source: Fanfan Fukuoka

Koishiwara Pottery gained recognition with the spread of the folk art movement

During the Meiji period until the early Showa period, Koishiwara Pottery primarily manufactured large bowls, plates, jars, and mortars using a communal climbing kiln located in the entire Koishiwara Village. In 1929, the esteemed pottery masters Bernard Leach, Yanagi Muneyoshi, Hamada Shoji, among others, visited Koishiwara Village and lauded Koishiwara-yaki, thereby bringing it to the forefront and making it a popular ceramic art.

As the demand for folk art increased, more people traveled to the village to acquire Koishiwara-yaki, and the hereditary kilns began attracting a wide range of people, resulting in an upsurge in the number of private potters. It was during this period that Koishiwara began producing pitcher pots and other daily-life pottery.

In 1958, Koishiwara Pottery won the Grand Prix at the World Exposition held in Brussels, Belgium, and attained international renown. Furthermore, in 1975, Koishiwara Pottery became the first pottery in Japan to receive the designation of a traditional craft by the Ministry of Economy, Trade and Industry. Presently, there are over 50 pottery studios in Higashimine Village. The age-old techniques of Koishiwara-yaki have been passed down through generations and are still used to adorn many dinner tables as commonplace tableware.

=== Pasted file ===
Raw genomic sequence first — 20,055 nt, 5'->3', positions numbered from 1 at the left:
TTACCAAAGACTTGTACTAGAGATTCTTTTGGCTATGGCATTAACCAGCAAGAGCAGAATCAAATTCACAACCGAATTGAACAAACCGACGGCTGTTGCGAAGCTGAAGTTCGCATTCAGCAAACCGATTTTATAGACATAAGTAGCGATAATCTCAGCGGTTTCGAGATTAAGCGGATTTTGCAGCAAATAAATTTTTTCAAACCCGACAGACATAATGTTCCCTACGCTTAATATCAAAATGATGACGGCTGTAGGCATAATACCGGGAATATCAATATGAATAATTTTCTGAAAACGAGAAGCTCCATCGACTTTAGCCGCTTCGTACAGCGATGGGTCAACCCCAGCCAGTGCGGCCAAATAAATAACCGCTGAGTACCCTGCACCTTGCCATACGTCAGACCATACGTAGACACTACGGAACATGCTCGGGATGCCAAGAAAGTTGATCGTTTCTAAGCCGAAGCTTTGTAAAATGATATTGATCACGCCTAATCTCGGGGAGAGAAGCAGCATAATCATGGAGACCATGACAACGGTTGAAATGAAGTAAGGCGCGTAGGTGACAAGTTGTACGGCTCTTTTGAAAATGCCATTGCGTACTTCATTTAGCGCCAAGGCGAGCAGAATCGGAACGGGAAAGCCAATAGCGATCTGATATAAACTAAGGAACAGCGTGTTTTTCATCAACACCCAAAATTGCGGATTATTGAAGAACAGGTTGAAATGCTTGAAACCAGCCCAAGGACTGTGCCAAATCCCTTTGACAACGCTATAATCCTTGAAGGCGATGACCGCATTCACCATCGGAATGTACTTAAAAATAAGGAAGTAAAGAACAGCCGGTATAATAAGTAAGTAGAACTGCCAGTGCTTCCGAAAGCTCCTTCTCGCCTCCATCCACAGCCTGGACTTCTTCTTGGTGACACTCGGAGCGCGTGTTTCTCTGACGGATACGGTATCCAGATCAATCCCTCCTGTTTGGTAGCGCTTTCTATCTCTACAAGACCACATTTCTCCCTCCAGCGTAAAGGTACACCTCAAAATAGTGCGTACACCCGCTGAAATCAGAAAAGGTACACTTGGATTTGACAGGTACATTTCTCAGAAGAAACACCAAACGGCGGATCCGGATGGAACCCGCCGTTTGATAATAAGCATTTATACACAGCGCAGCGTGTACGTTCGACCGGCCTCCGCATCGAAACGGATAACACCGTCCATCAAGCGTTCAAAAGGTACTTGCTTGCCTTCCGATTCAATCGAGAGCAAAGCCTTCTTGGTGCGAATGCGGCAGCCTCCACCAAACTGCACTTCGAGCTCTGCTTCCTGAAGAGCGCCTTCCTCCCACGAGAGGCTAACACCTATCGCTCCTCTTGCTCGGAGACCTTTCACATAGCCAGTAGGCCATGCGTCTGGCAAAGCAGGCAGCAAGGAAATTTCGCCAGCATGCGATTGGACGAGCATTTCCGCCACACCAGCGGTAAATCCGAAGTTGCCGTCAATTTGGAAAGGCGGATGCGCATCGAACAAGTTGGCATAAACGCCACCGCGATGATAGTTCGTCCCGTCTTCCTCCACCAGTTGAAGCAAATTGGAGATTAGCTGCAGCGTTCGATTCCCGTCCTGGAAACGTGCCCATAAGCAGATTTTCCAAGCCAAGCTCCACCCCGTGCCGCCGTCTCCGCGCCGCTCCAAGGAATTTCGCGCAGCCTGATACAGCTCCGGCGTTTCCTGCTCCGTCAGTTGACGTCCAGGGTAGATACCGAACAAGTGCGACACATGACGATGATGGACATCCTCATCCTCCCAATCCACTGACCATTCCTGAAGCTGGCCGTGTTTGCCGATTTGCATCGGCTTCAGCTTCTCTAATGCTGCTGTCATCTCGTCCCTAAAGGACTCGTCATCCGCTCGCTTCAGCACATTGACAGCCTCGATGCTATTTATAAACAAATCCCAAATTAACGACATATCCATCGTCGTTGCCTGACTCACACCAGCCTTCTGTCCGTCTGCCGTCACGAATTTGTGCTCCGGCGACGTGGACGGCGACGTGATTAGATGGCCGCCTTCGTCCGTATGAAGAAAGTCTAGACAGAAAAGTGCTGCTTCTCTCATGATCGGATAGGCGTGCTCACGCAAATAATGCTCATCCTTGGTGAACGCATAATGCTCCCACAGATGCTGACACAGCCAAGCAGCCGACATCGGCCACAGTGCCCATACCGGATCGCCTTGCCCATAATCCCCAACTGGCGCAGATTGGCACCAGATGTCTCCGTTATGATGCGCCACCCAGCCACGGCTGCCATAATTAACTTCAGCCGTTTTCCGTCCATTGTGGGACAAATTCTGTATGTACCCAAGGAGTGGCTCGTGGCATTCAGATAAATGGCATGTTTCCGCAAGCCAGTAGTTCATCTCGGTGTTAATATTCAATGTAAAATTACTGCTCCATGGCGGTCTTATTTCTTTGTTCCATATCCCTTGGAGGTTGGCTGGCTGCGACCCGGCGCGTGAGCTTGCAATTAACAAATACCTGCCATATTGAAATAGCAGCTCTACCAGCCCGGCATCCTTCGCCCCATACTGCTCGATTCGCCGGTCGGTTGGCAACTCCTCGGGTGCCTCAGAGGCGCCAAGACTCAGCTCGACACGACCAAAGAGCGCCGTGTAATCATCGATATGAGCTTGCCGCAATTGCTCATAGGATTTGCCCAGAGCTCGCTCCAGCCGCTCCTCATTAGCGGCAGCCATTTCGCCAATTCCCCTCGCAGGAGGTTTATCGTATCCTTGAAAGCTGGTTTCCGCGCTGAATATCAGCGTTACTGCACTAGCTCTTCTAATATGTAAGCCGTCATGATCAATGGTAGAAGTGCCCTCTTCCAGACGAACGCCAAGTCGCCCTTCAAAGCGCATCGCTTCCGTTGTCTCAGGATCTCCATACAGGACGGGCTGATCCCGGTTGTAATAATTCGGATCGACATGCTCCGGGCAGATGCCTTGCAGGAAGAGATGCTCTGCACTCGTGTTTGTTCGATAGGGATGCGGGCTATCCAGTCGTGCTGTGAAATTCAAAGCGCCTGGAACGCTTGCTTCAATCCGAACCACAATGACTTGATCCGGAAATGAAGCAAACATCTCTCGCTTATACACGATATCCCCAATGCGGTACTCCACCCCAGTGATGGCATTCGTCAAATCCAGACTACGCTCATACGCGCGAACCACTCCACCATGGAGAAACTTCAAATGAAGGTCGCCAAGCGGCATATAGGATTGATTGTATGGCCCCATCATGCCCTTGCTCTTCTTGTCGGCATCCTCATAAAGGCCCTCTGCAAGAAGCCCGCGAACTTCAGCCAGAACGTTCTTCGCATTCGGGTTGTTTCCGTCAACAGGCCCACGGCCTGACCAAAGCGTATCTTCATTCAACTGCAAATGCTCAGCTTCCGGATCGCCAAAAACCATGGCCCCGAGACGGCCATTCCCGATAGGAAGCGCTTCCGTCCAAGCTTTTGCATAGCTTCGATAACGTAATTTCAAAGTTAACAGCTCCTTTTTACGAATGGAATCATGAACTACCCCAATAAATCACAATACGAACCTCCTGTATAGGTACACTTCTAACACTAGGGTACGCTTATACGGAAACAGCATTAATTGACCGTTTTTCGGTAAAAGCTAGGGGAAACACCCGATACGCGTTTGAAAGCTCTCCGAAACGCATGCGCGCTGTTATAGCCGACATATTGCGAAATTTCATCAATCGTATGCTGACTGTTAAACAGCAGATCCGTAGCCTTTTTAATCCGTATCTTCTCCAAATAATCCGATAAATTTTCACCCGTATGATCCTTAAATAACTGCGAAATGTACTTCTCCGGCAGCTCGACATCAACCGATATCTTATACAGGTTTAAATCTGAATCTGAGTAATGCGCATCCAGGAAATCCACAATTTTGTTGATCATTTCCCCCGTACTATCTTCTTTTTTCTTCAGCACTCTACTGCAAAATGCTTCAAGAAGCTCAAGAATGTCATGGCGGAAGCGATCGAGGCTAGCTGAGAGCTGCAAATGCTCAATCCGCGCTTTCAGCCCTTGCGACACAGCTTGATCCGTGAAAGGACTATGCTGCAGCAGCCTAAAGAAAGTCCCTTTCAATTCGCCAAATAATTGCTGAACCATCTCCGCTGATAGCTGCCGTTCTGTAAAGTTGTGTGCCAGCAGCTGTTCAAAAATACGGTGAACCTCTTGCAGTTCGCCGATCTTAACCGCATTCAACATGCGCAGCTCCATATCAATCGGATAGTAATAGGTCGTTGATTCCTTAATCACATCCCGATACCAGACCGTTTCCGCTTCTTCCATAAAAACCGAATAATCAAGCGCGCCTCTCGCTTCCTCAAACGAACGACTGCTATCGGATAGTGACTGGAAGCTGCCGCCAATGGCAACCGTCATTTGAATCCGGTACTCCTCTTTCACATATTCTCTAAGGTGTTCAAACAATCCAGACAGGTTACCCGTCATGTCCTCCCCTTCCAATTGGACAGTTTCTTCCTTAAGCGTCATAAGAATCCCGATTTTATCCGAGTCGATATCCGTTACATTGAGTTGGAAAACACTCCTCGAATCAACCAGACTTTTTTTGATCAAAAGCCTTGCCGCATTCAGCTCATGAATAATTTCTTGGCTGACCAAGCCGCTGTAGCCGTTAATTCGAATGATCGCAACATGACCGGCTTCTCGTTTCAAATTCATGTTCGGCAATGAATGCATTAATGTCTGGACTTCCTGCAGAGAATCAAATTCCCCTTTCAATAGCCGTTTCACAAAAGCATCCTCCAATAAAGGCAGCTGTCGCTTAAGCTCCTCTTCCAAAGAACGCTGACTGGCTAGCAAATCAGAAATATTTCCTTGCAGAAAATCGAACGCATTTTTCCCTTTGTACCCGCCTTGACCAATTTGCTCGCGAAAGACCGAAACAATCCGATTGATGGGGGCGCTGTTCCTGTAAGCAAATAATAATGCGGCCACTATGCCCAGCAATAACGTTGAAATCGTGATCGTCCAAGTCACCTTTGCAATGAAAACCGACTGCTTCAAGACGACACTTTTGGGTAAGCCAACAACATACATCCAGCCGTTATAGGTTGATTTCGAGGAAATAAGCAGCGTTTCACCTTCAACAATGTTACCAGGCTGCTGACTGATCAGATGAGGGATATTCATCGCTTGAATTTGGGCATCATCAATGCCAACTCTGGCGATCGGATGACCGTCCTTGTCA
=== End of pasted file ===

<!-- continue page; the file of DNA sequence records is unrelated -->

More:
Manufacturing Method & Process

1. Digging for the original clay

Extracting Koishiwara potter’s clay has been a historical practice in the region due to its abundant supply, and presently, substantial amounts of this valuable resource can still be excavated.

2. Drying the clay

The excavated clay is dried.

3. Crushing

The dried clay is crushed using water from the valley river.

4. Soil Strain

Using a water tank, the crushed clay is strained into small pieces. The clay is repeatedly strained until it becomes fine and sticky.

5. Dehydration

The scraped clay is dehydrated.

6. Kneading

The clay is kneaded. The process is called “Kiku-neri” (chrysanthemum kneading) because the clay is kneaded to resemble the shape of chrysanthemum petals. Kiku-kneading removes air from the soil, making it sticky and hard.

7. Kneading

Soil is carefully kneaded by hand. This process is continued until all air bubbles in the clay are completely eliminated.

8. Rocro molding

Shaping is done using a potter’s wheel. Currently, an electric potter’s wheel is used, and the speed is adjusted with a lever while molding. The potter’s wheel is then stretched into a stick shape and piled on top of the potter’s wheel, or the potter’s wheel is pulled off with a string after shaping.